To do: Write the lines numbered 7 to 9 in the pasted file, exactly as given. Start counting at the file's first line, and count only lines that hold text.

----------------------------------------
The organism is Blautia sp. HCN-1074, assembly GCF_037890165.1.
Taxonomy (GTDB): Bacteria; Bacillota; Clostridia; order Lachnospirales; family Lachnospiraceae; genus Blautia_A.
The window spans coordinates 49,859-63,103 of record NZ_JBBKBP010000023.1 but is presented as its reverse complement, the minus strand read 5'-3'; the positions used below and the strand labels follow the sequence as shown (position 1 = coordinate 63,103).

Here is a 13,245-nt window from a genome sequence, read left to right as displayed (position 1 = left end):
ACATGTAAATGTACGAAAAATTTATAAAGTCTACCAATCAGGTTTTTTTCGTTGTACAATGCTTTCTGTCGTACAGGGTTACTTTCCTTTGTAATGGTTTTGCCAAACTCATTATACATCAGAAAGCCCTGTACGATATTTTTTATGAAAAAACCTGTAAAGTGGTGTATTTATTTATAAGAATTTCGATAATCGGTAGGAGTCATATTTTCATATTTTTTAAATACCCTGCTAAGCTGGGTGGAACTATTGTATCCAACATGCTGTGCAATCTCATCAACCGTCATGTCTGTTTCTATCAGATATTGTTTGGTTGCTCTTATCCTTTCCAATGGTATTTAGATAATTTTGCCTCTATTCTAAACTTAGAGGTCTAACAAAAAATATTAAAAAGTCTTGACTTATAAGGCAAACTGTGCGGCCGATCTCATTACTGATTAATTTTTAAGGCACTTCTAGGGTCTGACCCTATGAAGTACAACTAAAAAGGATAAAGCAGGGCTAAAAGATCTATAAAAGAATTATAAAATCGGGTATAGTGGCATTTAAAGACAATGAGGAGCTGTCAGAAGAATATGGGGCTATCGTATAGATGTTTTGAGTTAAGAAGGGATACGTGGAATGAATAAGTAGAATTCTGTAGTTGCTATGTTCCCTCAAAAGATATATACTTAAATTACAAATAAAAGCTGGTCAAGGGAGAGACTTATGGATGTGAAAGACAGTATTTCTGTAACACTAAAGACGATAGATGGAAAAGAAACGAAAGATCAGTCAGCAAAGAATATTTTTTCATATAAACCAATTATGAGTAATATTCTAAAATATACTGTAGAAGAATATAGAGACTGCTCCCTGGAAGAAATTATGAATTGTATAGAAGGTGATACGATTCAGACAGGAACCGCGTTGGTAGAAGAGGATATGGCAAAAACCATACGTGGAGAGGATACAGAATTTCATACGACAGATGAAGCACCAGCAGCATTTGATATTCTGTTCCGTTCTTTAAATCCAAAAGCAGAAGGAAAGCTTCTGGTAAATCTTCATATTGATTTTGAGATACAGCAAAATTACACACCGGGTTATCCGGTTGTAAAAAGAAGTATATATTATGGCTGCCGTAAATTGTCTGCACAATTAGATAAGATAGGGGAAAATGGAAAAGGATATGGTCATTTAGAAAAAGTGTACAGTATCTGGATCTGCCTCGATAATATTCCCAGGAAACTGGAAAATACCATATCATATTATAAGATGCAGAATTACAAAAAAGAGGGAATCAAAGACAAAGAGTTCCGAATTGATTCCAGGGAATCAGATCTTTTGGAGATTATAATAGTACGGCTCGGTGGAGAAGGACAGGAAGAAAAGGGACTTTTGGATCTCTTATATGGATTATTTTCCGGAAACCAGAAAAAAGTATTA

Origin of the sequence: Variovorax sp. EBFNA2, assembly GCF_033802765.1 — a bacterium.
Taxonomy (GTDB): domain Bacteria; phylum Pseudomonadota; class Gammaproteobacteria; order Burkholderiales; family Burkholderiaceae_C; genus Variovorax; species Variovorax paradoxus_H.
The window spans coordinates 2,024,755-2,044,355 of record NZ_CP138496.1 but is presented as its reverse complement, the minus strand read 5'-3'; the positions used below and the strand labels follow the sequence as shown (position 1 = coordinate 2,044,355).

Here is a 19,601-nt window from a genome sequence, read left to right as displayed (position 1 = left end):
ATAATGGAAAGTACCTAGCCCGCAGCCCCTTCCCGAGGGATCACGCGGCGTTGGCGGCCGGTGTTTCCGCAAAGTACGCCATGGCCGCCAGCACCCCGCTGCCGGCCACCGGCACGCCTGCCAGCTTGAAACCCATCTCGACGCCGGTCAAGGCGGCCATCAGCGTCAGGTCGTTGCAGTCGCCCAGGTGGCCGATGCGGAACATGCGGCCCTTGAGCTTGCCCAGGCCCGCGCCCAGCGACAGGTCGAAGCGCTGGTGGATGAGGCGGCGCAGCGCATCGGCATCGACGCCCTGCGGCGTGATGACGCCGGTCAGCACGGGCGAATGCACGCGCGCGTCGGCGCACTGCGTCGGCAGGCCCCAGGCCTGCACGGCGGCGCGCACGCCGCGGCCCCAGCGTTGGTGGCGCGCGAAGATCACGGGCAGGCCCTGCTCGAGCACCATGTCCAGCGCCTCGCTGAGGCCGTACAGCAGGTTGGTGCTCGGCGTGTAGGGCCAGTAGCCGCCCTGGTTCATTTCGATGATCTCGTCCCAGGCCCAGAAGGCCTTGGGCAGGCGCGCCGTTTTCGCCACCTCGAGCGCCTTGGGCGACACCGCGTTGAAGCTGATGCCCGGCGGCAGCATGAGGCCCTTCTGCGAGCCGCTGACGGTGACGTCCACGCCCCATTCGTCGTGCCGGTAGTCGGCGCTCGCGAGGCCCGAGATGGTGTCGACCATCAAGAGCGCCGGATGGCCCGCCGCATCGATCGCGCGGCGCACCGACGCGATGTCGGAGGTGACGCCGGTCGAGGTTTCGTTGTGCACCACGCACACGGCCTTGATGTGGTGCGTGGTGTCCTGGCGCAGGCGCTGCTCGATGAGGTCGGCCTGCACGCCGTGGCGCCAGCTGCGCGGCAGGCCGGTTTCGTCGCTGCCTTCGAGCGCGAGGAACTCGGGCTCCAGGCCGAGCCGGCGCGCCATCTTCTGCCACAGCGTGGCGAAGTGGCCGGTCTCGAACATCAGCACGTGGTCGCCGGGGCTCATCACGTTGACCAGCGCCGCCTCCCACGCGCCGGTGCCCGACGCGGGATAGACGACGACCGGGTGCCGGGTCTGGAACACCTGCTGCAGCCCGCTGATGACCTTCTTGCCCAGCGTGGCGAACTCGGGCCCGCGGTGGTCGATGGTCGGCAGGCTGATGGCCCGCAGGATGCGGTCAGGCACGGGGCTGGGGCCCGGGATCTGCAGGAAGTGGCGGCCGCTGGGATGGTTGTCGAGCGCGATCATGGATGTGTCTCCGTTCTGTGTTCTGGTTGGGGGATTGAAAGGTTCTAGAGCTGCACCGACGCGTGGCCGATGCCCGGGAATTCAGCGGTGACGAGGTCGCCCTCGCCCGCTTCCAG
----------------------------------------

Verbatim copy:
Taxonomy (GTDB): domain Bacteria; phylum Pseudomonadota; class Gammaproteobacteria; order Burkholderiales; family Burkholderiaceae_C; genus Variovorax; species Variovorax paradoxus_H.
The window spans coordinates 2,024,755-2,044,355 of record NZ_CP138496.1 but is presented as its reverse complement, the minus strand read 5'-3'; the positions used below and the strand labels follow the sequence as shown (position 1 = coordinate 2,044,355).

Here is a 19,601-nt window from a genome sequence, read left to right as displayed (position 1 = left end):